1. Shit yes, Jude ! – Wales is the other country I wish we’d visited … Such HISTORY …

  3. What a collection of history and buildings. The Sweetheart Abbey shots are my particular favourites: a wonderfully graceful ruin. You’ve managed the diversity of buildings beautifully, without your post seeming bitsy.

    Two twinless days coming up – I need to get out into Warsaw, and serve it (and myself) well, as you have done Dumfries and Galloway, despite the fatigue of keeping up with 18 month olds!

    1. With the name ‘Sweetheart Abbey’ I just had to visit it. And despite the rain, it was very beautiful. I look forward to your Warsaw posts.

  4. Oh WOW, what an awesome post and gorgeous pics. Soooo envious Jude. Scotland and Ireland have just been bumped up on the Karen Bucket List!!! I LOVE Dundrennan Abbey. You had gorgeous weather by the looks of things too. *sigh*

    1. I really must visit Ireland again – only had a few days there a long time ago, and there is so much more to explore. Now, when can I fit that in?

        1. He’s trying his hand at teaching English as a second language to kids. It’s a great way for him to see far flung places and I needn’t tell you how tough the job market is in South Africa, so off he went – sold everything he owned and jetted off. *sigh*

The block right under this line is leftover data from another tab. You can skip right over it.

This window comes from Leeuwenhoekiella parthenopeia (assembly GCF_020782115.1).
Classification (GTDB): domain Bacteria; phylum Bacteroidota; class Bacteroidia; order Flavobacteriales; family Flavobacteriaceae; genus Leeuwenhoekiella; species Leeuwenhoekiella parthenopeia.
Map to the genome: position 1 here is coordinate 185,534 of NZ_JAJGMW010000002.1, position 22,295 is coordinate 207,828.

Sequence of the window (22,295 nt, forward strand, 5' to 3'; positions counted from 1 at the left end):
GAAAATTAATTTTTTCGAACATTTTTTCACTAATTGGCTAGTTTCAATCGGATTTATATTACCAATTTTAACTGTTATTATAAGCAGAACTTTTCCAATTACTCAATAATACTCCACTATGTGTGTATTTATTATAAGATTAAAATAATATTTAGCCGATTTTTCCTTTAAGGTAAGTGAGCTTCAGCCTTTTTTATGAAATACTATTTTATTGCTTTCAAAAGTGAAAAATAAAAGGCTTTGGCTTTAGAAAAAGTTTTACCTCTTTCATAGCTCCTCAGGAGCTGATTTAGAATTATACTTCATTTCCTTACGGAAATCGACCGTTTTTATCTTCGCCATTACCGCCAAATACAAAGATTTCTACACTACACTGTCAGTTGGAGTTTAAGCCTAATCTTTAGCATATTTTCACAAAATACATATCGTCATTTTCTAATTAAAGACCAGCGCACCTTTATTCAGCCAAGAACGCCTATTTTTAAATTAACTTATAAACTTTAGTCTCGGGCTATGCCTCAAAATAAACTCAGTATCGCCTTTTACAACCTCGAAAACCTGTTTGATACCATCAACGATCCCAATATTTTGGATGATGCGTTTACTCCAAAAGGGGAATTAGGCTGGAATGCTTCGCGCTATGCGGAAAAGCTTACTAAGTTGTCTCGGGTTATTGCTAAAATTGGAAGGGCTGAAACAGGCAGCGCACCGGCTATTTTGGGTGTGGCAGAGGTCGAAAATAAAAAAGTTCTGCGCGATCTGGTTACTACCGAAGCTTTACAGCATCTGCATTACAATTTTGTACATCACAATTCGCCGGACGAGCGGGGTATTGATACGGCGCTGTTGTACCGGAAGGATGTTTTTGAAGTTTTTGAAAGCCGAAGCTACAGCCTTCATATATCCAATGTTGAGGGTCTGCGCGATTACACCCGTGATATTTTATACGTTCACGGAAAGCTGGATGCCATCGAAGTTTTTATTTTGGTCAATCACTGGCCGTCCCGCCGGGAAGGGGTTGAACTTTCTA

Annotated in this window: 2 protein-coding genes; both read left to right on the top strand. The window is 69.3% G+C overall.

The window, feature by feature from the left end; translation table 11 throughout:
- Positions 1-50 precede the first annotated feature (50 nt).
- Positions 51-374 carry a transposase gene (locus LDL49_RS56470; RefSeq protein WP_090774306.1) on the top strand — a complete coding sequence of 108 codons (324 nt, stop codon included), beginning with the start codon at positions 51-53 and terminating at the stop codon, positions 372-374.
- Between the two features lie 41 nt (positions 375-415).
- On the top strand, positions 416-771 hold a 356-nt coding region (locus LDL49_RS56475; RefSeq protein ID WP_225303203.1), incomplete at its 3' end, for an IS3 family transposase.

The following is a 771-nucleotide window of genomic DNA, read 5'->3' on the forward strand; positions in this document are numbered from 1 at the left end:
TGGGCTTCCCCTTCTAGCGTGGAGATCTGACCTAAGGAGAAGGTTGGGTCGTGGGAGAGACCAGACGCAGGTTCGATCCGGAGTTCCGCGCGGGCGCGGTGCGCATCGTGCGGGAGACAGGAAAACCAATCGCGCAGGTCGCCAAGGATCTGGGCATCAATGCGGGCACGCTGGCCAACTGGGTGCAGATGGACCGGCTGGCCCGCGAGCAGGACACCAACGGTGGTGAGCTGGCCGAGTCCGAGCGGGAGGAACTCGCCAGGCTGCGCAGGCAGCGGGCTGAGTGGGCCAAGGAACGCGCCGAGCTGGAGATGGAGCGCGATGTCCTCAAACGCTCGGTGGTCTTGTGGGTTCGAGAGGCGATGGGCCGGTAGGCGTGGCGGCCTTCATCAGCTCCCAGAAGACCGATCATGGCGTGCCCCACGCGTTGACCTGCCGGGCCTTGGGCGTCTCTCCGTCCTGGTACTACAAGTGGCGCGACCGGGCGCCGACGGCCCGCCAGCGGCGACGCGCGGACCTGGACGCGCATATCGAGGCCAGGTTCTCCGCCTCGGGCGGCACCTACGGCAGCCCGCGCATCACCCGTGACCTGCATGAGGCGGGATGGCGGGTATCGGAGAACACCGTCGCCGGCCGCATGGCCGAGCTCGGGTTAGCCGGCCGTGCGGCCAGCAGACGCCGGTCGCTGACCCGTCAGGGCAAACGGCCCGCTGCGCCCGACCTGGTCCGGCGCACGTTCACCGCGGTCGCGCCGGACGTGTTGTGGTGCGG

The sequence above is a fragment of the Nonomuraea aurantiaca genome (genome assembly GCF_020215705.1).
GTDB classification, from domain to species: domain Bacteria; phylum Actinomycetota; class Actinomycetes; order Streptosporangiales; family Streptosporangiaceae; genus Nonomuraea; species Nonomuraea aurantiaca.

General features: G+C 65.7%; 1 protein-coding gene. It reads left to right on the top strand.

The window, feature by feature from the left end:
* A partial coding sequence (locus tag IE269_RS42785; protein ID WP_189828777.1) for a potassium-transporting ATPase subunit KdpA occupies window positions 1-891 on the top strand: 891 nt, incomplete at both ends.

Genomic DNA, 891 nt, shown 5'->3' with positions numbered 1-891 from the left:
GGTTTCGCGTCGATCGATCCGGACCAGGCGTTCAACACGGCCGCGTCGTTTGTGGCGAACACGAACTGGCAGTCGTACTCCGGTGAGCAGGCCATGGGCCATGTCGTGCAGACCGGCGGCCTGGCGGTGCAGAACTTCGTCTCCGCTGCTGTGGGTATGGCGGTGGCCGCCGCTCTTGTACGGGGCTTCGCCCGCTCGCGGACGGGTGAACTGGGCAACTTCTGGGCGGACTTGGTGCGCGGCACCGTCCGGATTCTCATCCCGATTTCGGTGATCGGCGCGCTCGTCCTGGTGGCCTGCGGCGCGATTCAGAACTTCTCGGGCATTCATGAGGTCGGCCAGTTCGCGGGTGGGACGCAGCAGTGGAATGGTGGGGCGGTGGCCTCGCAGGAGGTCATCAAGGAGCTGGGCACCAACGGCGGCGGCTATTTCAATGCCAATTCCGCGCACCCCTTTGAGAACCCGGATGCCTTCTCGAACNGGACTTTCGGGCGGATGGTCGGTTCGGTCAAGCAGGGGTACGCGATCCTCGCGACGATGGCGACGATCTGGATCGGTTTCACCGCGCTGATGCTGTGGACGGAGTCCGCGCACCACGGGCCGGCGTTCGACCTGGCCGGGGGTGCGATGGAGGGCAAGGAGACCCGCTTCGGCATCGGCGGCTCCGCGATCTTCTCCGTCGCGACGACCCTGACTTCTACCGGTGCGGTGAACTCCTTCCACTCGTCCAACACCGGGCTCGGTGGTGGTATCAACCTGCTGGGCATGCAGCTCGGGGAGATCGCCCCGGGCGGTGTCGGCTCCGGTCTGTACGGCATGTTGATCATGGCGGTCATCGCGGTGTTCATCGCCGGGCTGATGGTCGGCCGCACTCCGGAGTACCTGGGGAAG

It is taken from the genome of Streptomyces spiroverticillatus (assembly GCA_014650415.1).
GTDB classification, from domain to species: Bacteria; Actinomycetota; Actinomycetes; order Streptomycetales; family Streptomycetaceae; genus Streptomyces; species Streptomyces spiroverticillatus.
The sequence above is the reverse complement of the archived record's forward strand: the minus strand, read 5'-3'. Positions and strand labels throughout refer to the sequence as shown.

2. I’m sure he’ll have a great experience as long as he keeps his wits about him. Cheap to live over there and he’ll be able to travel to nearby countries. Plus a good excuse for you to explore too 🙂

        3. I was going to Vietnam or Cambodia anyway. Just means I’ll stop off in Bangkok now 🙂 I’d happily miss Bangkok otherwise and head straight for Chiang Mai, but it’s the same old story about time and money so Chiang Mai will have to hover on the Bucket List 🙂

        4. I have only spent 3 days in Bangkok (stopover to Oz) and found it so hot! And humid! And noisy. Don’t think I’ll return. When you heading over there?

        5. Hopefully my annual holidays in December. Dylan says it’s 36 degrees C on a bad weather day. It looks frenetic and loud and colourful which is so not me, hence I’m heading for tranquillity in Angkor Wat and Siem Riep rather.

        6. Given the number of tourists that flock to those places now you may not find them all that peaceful, though undoubtedly better than Bangkok!

          I don’t know if you follow Janaline (she’s another South African) but if not you may like to read her recent posts about Vietnam and Cambodia: http://janalinesworldjourney.com/